The giant Amazonian waterlily (Victoria amazonica), with its magnificent leaves beautifully arrayed like giant solar panels in the tropical sun

Plants like Amazonian waterlilies, bristlecone pines, and cobra-lilies have a presence. Even brief contemplation invokes a sense of wonder, and sometimes an emotional, even spiritual, connection. These charismatic plants are tangible expressions of the glory and mystery of nature. And paradoxically, that sense of mystery is undiminished by scientific understanding. As Einstein once said, “What I see in Nature is a magnificent structure that we can comprehend only very imperfectly, and that must fill a thinking person with a feeling of ‘humility’.” 

The Amazonian waterlily is one of the botanical wonders of the world, but look closely and every plant has its own mysterious life story full of evolutionary twists and turns. Whether in the garden, in the forest preserve, or along the roadside, even the most inconspicuous weed is a twig atop the gnarled and much-ramified tree of life. Every plant is a living expression of the vicissitudes of thousands, often millions, of years of history.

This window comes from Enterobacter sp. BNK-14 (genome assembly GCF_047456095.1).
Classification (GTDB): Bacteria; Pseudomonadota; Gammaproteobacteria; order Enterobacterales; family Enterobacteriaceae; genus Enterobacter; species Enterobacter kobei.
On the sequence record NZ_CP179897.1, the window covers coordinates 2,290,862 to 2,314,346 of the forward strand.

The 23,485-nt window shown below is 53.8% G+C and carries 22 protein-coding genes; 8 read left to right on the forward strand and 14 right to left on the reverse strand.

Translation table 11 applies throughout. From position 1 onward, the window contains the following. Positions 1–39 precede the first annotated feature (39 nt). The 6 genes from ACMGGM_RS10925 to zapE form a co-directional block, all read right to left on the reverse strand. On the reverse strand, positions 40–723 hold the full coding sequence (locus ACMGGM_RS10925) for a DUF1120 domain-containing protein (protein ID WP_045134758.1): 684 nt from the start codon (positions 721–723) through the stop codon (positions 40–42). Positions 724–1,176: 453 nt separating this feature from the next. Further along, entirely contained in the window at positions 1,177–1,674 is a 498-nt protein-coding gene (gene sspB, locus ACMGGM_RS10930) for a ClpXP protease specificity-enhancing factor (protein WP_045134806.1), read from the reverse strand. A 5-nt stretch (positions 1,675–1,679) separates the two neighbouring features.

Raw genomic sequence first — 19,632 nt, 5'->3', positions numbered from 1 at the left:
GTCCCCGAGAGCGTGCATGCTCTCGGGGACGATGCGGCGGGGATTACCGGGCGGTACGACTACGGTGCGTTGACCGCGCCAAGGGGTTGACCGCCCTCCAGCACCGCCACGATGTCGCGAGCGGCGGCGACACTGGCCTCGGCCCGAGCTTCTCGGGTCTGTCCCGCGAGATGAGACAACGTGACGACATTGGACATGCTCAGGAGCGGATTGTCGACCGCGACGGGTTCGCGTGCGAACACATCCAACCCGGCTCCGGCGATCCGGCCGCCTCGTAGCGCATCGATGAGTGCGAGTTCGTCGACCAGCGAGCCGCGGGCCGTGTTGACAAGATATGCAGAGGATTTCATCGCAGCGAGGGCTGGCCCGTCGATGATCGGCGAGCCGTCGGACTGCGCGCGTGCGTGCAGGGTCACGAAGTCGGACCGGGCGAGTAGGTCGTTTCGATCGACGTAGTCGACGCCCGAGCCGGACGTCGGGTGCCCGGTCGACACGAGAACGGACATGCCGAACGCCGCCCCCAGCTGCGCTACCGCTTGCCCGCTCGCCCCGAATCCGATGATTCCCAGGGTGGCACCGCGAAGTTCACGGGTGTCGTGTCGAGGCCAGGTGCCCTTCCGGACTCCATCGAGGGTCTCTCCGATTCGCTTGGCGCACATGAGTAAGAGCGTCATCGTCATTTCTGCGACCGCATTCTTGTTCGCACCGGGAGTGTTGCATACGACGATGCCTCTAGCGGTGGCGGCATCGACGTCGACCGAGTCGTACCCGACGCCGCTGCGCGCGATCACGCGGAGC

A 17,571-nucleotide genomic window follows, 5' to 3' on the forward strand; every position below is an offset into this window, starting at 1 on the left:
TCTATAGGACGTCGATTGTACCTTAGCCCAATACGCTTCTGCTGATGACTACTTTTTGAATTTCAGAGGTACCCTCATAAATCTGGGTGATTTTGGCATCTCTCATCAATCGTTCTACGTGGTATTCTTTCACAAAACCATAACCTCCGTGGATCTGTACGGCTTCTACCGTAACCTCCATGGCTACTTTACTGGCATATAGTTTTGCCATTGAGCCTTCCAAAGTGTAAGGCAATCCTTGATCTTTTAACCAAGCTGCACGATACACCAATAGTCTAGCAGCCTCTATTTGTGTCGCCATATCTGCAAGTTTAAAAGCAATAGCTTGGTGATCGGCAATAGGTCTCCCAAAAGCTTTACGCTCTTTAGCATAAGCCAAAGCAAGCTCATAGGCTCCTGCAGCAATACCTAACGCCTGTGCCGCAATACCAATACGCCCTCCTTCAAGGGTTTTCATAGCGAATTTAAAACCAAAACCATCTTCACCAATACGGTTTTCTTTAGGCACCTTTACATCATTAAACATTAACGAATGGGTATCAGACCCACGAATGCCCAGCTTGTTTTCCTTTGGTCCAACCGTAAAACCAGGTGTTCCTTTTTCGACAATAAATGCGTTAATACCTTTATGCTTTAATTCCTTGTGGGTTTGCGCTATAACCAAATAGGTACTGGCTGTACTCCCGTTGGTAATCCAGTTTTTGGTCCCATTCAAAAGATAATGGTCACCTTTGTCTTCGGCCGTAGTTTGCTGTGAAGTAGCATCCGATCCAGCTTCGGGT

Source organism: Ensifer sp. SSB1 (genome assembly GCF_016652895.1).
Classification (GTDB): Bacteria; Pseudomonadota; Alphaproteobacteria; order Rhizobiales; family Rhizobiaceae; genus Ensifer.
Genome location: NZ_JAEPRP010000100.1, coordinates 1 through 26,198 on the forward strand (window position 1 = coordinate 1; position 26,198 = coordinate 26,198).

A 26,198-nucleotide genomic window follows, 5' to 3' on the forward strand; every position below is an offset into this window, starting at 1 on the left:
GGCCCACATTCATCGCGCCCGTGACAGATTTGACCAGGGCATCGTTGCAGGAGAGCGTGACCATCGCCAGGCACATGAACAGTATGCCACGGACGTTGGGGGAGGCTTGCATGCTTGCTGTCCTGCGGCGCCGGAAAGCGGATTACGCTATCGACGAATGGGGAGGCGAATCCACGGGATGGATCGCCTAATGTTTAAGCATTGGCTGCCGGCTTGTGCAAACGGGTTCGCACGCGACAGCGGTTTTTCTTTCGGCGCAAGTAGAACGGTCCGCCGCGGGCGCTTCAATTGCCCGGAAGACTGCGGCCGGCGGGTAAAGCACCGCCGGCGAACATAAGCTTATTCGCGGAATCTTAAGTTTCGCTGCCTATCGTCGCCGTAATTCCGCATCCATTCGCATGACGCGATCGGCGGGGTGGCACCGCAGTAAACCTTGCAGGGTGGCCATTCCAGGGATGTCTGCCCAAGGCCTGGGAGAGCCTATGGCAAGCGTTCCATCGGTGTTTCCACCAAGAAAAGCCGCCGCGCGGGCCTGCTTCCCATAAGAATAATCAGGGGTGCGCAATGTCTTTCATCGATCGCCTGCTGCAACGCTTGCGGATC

Guest columnist and Garden board member Peter Crane, Ph.D.

Guest columnist and Garden board member Peter Crane, Ph.D.

Over the past three decades the evolutionary tree of plant life has come into clearer focus, as we have learned more about living plants, including about their genomes. We have also learned more about plants of the past by exploring their fossil record. There is still much that remains beyond our grasp, but scientists at the Chicago Botanic Garden are at the forefront of current research, including efforts to integrate information from fossils and living plants toward a more complete understanding of plant evolution. And viewing the world’s plants through an evolutionary lens only accentuates our sense of wonder. The leaves and the flowers of the Amazonian waterlily are massively increased in size and complexity compared to those of its diminutive precursors, which begs further questions about why and how such dramatic changes occurred.